The Pipelines and Names

From my many conversations, I see that there is great confusion out there regarding “the pipeline”.  Let me clarify names and pipelines.

Kinder Morgan describes itself as “the largest energy infrastructure company in North America”. They have pipelines that transport, among other things, crude oil and natural gas as well as other products. Kinder Morgan has a subsidiary company, the Tennessee Gas Pipeline Company.

It gets more complicated—we are not just talking about one pipeline when we talk about “the pipeline”. In the Berkshires, there are two pipelines of concern, both of the Tennessee Gas Pipeline Company. For this reason, calling either pipeline “the pipeline,” or “the Kinder Morgan pipeline” or “The Tennessee Gas pipeline” without some further modification (as is commonly done) is creating all types of confusion.

First, there are plans for an entirely new pipeline that crosses Massachusetts. This forms the Northeast Energy Direct Project. It is (hopefully “was”) planned to go through Richmond, Lenox, the very southeast corner of Pittsfield, Washington, Dalton, Hinsdale, Peru, Windsor, Plainfield, Ashfield, and Conroy. The Berkshire Environmental Team (BEAT) has stated their plans have changed and switched from Richmond to Hancock, and may change again. According to BEAT, “The proposed pipeline would cut through forests and across waterways and wetlands, would have a diameter of from 30 to 36 inches, and would carry approximately 2.2 billion cubic feet of natural gas per day under a pressure of up to 1,460 pounds per square inch. The project is proposed to come online in November of 2018.”

Literally as I was first writing this piece, a press release came out from Kinder Morgan that the Northeast Energy Direct Project would be suspended. In short, there were not enough commitments to buy their dirty, fracked gas. Whether this is just posturing to get more commitments is anybody’s guess, and they have already made changes in their plans before.  The Berkshire Edge reported such a change in an August 24, 2015 titled, “The Kinder Morgan Pipeline: Down(Sized) but not out.”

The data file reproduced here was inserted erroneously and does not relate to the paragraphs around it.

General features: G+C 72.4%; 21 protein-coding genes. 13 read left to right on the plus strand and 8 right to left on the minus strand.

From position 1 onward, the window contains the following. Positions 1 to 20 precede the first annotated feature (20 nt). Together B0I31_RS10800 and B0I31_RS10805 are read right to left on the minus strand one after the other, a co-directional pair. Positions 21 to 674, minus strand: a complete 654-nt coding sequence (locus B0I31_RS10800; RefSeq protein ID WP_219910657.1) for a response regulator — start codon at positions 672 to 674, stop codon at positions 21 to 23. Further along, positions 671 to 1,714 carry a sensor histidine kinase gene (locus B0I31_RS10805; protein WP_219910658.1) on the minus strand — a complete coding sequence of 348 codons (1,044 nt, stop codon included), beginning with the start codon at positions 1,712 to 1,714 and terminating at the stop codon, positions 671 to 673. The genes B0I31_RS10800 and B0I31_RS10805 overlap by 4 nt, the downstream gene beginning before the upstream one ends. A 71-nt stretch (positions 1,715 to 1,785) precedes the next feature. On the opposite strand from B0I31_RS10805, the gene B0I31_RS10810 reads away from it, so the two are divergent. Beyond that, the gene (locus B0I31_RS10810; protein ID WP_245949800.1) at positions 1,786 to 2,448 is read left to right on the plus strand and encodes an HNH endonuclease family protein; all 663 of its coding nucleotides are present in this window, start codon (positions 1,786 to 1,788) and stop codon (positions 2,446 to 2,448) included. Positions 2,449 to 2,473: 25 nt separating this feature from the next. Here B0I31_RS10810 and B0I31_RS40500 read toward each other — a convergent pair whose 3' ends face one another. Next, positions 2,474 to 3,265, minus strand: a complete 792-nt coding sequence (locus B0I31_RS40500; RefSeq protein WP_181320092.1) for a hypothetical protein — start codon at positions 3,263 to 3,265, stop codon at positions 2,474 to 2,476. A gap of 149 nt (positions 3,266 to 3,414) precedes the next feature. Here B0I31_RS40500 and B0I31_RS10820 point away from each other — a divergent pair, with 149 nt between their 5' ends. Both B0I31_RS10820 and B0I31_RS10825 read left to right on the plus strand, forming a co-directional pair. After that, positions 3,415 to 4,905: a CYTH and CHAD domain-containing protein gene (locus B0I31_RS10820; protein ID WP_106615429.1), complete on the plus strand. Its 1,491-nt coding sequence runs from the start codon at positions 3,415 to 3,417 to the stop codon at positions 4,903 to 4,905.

Who knows if the wicked witch is dead?  Nobody.  Whether it is the cleanup of the Housatonic or building a pipeline, or any other large construction project, change seems to be the only constant.  I have read estimates as high as $80 million currently spent on the project, although media relations of Kinder Morgan refuse to confirm or deny this number to indicate what the “real” amount already expended is. Large companies do not typically just walk away from large investments.

When I spoke to Richard Wheatley, media spokesperson for Kinder Morgan, in a phone call on Thursday, April 21, 2016 (the day after the press release), he stated that the current incarnation is dead but made a general statement that Kinder Morgan will try to meet the needs of its customer.  In more than one phone call, the second being Thursday, April 28, 2016, Mr. Wheatley has pointed out that the April 20, 2016 press statement read:

“TGP has operated in New England for more than 60 years and remains committed to meeting the critical need for constructing additional natural gas infrastructure in the region. Although we have suspended work and further expenditures on the NED project, TGP will continue to work with customers to explore alternative solutions to address their needs, particularly local distribution companies that are unable to fully serve consumers and businesses in their areas because of the lack of access to abundant, low-cost domestic natural gas.”